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A school breakfast in San Antonio, Tx — Photo by Author

Are School Meals Designed with Kids Health in Mind or Big Food Industry Interests?

I checked out the nutrition of my local area’s school breakfast to find out.

Vanessa A.
Oct 30 · 9 min read

The cover photo shows a typical free breakfast at a high school on the south side of San Antonio, Texas, where 88% of students are economically disadvantaged, 97% are Hispanic and 100% receive free meals through a USDA school meal program. Nearly 30 million children are fed daily through the USDA’s School Breakfast Program and National School Lunch Program. Families rely on these programs to give their kids access to healthy food, as food deserts are all too common in America and income inequality grows year by year.

The mission of the Food and Nutrition Service segment of the USDA is to “increase food security and reduce hunger by providing children and low-income people access to food, a healthful diet and nutrition education in a way that supports American agriculture and inspires public confidence.” But have these programs been operating on the part about giving children access to a healthful diet? As I found out, by looking at common breakfast offerings, the nutrition standards have taken a downward spiral during the Trump administration. With support from big food industry lobbyists to lower nutrition standards, the USDA has prioritized the interests of big food companies over childhood health.

“The USDA’s primary stakeholders are major food producers and manufacturers,” says Dr. Walter Willett, chair of the Department of Nutrition at Harvard School of Public Health in a TIME article. The Union of Concerned Scientists reports that $77 million was spent on lobbying by food and beverage companies and trade organizations on Dietary Guidelines from 2014–2015, the time during which the 2015 guidelines were being formulated. These giant food industry players heavily influence the nutritional guidelines in America, to ensure that they can maximize profits. They do this with strong lobbying campaigns and a revolving door of high-level positions between the USDA and it’s corporate food company allies. The results are nutritional guidelines that shape the American diet, regardless of whether they are science-based.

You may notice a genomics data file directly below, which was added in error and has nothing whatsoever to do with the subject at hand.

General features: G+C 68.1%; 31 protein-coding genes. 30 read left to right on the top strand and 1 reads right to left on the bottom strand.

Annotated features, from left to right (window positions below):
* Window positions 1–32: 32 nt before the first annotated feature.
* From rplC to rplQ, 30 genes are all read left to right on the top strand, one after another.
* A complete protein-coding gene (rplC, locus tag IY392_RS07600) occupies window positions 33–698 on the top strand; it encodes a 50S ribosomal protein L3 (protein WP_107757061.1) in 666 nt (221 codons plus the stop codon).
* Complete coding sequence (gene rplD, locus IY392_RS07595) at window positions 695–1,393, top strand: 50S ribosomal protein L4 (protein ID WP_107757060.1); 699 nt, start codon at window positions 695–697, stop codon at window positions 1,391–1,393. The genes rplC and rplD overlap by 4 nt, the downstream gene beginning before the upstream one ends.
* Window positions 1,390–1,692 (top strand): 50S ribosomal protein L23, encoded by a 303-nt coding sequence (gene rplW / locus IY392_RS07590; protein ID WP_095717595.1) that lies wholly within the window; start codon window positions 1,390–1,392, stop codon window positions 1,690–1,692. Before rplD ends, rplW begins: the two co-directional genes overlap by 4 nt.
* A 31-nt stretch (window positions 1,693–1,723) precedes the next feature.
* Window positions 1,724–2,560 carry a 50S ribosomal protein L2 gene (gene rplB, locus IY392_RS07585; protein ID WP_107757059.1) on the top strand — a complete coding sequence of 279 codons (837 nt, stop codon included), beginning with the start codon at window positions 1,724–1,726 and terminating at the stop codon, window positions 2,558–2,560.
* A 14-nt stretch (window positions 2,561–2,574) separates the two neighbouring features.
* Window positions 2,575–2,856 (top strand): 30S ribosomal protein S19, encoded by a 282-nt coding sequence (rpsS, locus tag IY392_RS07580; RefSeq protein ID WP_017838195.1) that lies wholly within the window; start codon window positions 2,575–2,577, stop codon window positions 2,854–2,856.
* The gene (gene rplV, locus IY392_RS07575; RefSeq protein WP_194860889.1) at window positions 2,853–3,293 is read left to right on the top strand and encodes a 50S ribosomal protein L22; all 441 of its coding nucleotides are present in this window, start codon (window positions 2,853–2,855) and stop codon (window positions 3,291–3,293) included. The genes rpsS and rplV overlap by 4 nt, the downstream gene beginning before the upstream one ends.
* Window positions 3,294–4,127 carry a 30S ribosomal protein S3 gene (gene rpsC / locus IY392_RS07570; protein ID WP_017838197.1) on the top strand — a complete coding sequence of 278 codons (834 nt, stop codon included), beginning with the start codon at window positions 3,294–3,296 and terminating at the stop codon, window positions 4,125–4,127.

Although the influence of Big Food was still strong during the Obama-era, there was a shift in the right direction as school nutrition was updated to include more whole grains, fruits and vegetables, and less sodium and bad fat. However, Trump-nominated agriculture secretary Sonny Perdue, with the support of lobbyists from the dairy industry and the School Nutrition Association (largely funded by corporate companies including Kraft, ConAgra, and Schwan’s Food Service), weakened these guidelines to allow for sugary chocolate milk, fewer whole grains, and more sodium.